PHOTOGRAPHY TIPS AND TUTORIALS FROM HURRICANE IMAGES INC.
POWERFUL INTIMATE VIDEOGRAPHY / PHOTOGRAPHY | www.hurricaneimagesinc.com

Friday, March 24, 2017

Going Pro: Mastering the Marketing Language

I am not a master of marketing language.  I am an ardent student with a few powerful tools.  Plenty-o-folks have done this for longer, better, and more quickly than me.  But there aren't a lot of marketing resources that are written specifically for videographers and photographers.  Sure, the basic principles apply, but it's a difficult skill to learn, especially if you have to translate from one industry to another.  It's easy to understand the marketing concept that "Tide laundry detergent doesn't sell soap, they sell clean fresh clothes," but how does that translate to me?  I don't sell pictures I sell memories?  I think I just threw up in my mouth a little-- and I expect the reader has as well.

This post is a look at how to transliterate your unique characteristics (identified earlier) into compelling marketing language.  It builds off of the foundation of things that we've already discussed: identifying your client population (or niche), and identifying those unique characteristics.  Those characteristics, however, are about you. Marketing language is about them.  And that's the most important key to mastering the language.  The goal is to speak to their needs, their goals, and their concerns.  Visit their website:  Tide doesn't just sell bright-fresh-clean clothes, they sell convenience, they sell environmental responsibility.  Those are the needs, desires, and concerns of their buyers.

A common marketer's tool is a three-step spreadsheet that goes from product characteristic to brand tone to brand languageBrand Language, in this case, isn't just the words but the concepts and structure.  With concept and structure I'm referring to things like testimonials, statistics, bullet points, and images.  Since we're selling a combined product/service, I've tweaked my categories to be Brand Attribute, Brand Tone, and Looks Like.  (Just to be 100% clear, "brand attributes" are your unique characteristics.) For example, you want to project an image of your company as "vibrant."  What does does vibrant feel like?  What's the tone?  It can feel like many things, but you want customers to see you as positive, motivated, and inclusive.  That's your brand tone.  But you don't want to say, "we're a positive, motivated, and inclusive team."  You want them to feel those attributes when they visit your website.  So what do they look like?  Fun, original adjectives.  International examples.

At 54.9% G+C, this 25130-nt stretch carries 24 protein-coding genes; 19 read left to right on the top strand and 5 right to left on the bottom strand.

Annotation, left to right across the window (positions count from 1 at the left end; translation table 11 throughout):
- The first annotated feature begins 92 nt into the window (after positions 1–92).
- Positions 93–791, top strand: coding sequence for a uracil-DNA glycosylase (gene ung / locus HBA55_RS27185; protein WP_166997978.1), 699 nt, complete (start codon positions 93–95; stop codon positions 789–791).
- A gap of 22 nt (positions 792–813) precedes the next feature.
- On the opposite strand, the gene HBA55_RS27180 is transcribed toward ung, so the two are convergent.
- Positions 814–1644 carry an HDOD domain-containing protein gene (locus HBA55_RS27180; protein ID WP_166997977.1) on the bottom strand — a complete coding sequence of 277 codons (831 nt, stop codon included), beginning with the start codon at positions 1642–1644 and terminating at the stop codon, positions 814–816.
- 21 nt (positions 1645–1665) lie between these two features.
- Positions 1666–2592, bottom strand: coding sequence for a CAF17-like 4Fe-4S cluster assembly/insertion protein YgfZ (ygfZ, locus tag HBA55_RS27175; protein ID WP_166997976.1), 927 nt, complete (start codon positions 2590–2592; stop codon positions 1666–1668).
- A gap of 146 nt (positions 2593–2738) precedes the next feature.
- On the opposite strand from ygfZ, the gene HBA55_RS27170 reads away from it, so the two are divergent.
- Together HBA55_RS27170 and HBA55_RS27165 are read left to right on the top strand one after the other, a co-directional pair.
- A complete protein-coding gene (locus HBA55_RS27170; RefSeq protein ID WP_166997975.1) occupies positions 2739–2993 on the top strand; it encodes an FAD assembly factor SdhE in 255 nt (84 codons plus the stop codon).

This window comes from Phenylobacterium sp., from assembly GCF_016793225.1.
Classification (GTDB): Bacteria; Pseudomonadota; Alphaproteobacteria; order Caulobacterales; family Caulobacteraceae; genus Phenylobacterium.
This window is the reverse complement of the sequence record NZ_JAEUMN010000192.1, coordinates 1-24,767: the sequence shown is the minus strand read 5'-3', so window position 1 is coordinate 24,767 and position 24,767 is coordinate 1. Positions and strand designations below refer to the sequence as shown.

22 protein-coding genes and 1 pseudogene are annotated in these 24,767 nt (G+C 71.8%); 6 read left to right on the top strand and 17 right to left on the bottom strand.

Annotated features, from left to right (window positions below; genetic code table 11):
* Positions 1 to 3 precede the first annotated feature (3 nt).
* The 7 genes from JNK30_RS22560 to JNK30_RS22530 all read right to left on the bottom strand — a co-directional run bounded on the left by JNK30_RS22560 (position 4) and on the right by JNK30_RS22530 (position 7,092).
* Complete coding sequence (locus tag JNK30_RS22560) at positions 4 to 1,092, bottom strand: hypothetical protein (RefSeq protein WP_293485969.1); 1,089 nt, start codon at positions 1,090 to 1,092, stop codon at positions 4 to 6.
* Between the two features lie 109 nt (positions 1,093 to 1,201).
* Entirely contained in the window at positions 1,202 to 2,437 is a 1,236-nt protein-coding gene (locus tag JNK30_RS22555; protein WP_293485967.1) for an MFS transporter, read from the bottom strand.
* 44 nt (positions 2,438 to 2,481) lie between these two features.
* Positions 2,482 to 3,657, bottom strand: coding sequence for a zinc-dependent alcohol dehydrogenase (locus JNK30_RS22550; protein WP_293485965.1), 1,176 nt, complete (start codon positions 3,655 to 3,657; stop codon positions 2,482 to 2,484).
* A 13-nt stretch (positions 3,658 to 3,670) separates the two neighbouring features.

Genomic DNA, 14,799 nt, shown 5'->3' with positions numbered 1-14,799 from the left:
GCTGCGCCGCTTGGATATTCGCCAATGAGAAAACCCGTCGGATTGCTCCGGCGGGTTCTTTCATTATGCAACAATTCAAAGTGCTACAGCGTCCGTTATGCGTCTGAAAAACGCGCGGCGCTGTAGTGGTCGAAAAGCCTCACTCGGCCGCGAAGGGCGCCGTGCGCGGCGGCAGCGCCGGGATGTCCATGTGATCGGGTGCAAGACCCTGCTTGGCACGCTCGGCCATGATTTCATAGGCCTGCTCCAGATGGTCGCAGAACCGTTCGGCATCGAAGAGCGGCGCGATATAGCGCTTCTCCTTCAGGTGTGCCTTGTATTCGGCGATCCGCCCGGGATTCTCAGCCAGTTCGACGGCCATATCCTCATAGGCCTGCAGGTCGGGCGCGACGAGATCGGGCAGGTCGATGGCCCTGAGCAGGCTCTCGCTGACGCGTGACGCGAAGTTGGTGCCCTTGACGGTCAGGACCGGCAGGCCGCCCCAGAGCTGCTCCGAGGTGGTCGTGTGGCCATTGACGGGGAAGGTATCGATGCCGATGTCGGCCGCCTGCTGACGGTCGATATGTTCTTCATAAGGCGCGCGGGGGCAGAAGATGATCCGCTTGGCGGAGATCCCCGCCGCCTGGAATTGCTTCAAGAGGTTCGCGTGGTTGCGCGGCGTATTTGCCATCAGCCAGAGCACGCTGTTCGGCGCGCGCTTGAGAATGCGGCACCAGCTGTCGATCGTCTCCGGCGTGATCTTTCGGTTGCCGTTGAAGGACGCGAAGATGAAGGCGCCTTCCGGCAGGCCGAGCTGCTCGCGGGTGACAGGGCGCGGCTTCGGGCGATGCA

There's how the model looks in action:


So let's go back to that sickly idea of "selling memories."  Tide doesn't just say that they sell fresh clothes, they use words and concepts to convey that idea without having to be so direct.  You can convey the idea of selling memories by "capturing that special day" (weddings) or "documenting the moment" (events) or "they change so quickly" (baby).  Or more broadly-- "pictures you'll cherish for a lifetime."

Next post:  Put these skills to use on your website

Thursday, March 23, 2017

Going Pro: Delete the Distractions

Day 24


Started rehearsals for Second Wind’s next production, Jerusalem by Jez Butterworth.  I’m both a producer and an actor in the show. This means 18 hours a week dedicated to rehearsals and another 10 to production logistics.  On top of my 28 hour a week day job, this 56 hour work-week poses more obstacles to getting the company up and running.  Luckily, I don’t have kids (yet... seven months and counting down).  

How do I make time?  Well, for one I watch very little TV.  We don’t own one.  When I find myself surfing the net aimlessly, I re-direct myself towards accomplishing something, anything towards my goal.  And I’m drinking less.  Anyone frightened off?


Seriously, studies show that the “average” American spends 4.5 hours a day watching TV and 5 hours a day online or staring at their cell phone.  Over the course of 7 days we’ll devote almost a full work-week to our televisions, and another full work-week  to the internet for entertainment.  That’s two full time jobs we could devote to our production company without jeopardizing a meal, a date, or a conversation.

You can work two full-time jobs

in the amount of time you spend

on entertaining yourself




So how do you cut back on the consumption of all that sugary time-wasting?  Bit by bit.  Make a To-Do list and put it off to one side where it won't annoy you. That way you'll never "forget" what needs to be done when you've got a free moment.  Then look at your schedule. Take an hour of "open" time that would most likely be spent watching TV or surfing the net and dedicate it to one specific task on the list.  After a couple of days, add a second hour from your open schedule.  Practice clearing your desk of items-- unopened letters/bills, clutter-- at the end of each day.  Advice on how to use your time better can sound preachy real fast, I know, but your time is one of the greatest resources at your disposal. And you only get to use it once.

A quick summary of the other production activities over the past 24 days:


  • Joined Professional Photographers of America.  In truth, I should have done this six months ago when my workload as a photographer started to become consistent.  My primary interest was the insurance really—you’re constantly putting your equipment at risk.  Moreover, if you work on location, the routine is constantly changing, making accidents more likely.  I can’t say I’m thrilled with the high deduction for claims—making any single piece of equipment under $800 basically uninsured—but I hope it will be a good investment?